Two Edmonton businessmen were back in town this month to recreate a photograph originally taken in Stettler on Dec. 16, 1950.
They went to extraordinary lengths and considerable expense — a project that took them as far as Louisiana — to duplicate the scene in the photo.
Their arrival was on a blustery day — the first snowfall of the season, but that didn’t deter Tommy Hallett and Allan Nelson and staff from achieving their goal of recreating the photo.
Hallett, now 87, and Nelson, 90, have remained friends since meeting in 1948, when they both worked at Barber Industries in Edmonton.
Back in 1950, Hallett and Nelson were partners in the newly formed oilfield company they called Oilfield Machine. They had contemplated setting up shop at McLellan, Alta.
Instead, however, they chose Stettler, where oil and gas had been discovered the previous year.
“Stettler was a good town — a nice town — in 1950,” Nelson said.
The young entrepreneurs purchased a lathe for $22,000, considered a substantial cost for the time. They opened for business on 46 Street, on the lot situated between present-day businesses Nichol Flooring and Paint and Keith’s Refrigeration.
A young local man, Lawrence Black, was hired to be their welder. He had welded since he was 11 years old. His father, Tommy Black, was a boiler maker and one of the first welders in Alberta.
Both Black and Hallett grew up at Turner Valley and had known each other since their teens. Nelson was also from southern Alberta, raised at Cluny.
However, their business venture was to be short-lived. By year’s end, they decided to close up shop and move on.
“There was just not enough business — or maybe we were too green to go after it,” Hallett said.
That was when the original photo was taken. The lathe was loaded on a 1946 Chevrolet Maple Leaf bed truck, with Hallett and Nelson standing beside it, for a photograph of them leaving Stettler.
The house in the background at 5009-46 Street still stands today, though with a noticeable difference — there were no trees around it in 1950.
The lathe was rented out to Curtis Hoover Machine in Edmonton before eventually being sold and ending up in the U.S.
That spelled the end of the Hallett-Nelson partnership — but they would each go on to establish successful oilfield companies of their own and remain friends to this day.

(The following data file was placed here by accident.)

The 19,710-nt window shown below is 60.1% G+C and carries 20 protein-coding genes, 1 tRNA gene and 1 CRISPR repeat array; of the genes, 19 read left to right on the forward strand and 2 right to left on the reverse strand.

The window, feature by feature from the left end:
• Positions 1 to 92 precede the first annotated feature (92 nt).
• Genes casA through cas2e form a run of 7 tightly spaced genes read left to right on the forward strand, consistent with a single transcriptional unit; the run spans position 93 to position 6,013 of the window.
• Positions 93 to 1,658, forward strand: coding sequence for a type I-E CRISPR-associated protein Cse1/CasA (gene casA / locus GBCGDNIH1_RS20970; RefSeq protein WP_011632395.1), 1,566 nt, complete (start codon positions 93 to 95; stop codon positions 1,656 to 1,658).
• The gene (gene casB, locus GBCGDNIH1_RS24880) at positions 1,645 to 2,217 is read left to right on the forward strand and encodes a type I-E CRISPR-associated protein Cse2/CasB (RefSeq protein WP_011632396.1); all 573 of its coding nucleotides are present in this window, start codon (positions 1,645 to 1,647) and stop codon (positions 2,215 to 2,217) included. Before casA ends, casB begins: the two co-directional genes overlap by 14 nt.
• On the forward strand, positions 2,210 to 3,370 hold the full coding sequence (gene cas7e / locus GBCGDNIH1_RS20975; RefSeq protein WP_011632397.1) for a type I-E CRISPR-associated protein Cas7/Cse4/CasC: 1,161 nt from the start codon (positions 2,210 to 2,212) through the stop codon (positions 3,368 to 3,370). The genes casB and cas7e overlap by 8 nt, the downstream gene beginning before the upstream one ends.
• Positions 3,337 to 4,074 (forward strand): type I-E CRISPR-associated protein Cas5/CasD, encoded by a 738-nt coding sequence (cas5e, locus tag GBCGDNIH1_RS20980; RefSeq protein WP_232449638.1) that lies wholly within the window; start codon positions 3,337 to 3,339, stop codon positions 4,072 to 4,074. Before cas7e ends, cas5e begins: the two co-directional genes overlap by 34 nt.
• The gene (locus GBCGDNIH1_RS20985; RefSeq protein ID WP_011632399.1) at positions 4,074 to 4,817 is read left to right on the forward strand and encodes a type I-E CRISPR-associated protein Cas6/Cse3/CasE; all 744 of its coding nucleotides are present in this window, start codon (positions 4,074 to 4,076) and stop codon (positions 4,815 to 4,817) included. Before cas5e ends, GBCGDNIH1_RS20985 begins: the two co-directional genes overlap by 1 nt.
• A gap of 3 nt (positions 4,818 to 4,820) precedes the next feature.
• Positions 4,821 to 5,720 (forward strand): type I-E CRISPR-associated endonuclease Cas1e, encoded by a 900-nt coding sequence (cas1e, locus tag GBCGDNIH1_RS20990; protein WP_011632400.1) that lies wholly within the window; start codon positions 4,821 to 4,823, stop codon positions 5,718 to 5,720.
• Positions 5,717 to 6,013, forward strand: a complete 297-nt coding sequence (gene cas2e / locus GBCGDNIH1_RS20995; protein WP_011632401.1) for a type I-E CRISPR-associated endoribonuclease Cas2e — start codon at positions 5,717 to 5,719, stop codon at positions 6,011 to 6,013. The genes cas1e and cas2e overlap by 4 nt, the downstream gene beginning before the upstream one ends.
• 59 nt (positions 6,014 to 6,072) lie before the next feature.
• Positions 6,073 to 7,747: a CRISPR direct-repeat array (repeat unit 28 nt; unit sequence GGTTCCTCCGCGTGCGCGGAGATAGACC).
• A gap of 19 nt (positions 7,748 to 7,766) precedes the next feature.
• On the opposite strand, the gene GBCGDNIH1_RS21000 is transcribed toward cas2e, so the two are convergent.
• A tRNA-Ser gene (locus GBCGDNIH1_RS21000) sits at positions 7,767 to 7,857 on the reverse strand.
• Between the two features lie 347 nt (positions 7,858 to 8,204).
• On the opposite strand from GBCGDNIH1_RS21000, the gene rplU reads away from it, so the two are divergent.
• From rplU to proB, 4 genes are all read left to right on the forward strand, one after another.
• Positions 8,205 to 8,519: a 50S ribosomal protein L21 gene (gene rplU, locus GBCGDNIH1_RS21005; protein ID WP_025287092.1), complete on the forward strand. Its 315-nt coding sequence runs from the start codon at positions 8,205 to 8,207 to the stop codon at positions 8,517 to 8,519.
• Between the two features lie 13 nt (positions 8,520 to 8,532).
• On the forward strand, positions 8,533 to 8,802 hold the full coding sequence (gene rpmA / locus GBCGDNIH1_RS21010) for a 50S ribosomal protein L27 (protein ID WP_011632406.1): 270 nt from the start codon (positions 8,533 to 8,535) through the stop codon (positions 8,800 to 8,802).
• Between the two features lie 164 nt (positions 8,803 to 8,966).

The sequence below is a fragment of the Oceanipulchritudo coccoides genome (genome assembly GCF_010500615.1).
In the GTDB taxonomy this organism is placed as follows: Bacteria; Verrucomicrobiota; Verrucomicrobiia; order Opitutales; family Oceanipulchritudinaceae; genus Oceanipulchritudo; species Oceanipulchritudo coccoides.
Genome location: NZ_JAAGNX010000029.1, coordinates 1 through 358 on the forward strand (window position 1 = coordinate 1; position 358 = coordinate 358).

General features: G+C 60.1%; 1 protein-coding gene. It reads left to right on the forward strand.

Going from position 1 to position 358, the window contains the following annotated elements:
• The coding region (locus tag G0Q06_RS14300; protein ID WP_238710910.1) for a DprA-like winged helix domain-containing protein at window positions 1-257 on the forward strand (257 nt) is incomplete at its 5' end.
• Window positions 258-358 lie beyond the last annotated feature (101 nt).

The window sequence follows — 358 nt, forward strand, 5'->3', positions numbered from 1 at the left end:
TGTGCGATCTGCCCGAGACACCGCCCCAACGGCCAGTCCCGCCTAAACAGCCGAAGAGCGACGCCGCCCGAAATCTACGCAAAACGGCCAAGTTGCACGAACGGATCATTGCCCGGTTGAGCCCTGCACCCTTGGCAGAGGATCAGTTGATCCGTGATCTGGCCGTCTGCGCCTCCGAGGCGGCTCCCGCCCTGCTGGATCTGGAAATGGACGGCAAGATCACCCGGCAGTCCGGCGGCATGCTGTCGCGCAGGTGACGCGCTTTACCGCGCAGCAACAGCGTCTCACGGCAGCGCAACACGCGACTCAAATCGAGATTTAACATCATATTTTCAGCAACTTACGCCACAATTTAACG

Hallett founded Argus Machine Co. Ltd. in 1958. The Edmonton-based oilfield manufacturing and engineering company has 310 employees. The 87-year-old Hallett remains at the helm today, taking an active role as company president and as the primary shareholder.
Remarkably — and inspiring — the 90-year-old Nelson still maintains an active role in Allan R. Nelson Engineering Inc., the company he founded in 1966. Nelson is the senior engineer of the engineering and technology firm in Edmonton.
About a year ago, Hallett and Argus chief operating officer Kris Mauthe ran across the original 1950 photograph.
“I am the type of person who honours the past every day,” Hallett said. “We both looked at each other and at the same time said, ‘Let’s do it again,’ ”
That got the ball rolling and Hallett began the search for the original lathe. It was finally located at Houma, Louisiana. The owners did not want to sell it, so Hallett had to buy a replacement to trade for it. He has plans to put the lathe in a company archives he intends to build.
The original 1946 truck couldn’t be located, but a truck of the same year and model was found at KAPS Transport Ltd. That truck was used in the original equipment move to Discovery Well Leduc No. 1.
Hallett had his staff haul the truck and lathe to Stettler to set up the re-enactment for the new photo. The street was blocked off as five or six staff members paid particular attention to detail to ensure accuracy of the re-enacted photo.
“It probable cost $50,000 to get that photo,” Hallett said.
While in Stettler, Hallett and Nelson reunited with their welder, Lawrence Black. They met with Black at Paragon Place seniors’ lodge, where he is a resident.
Black, now 89, operated his own welding business at Stettler until his retirement.
The men reminisced and recalled events and characters from the past.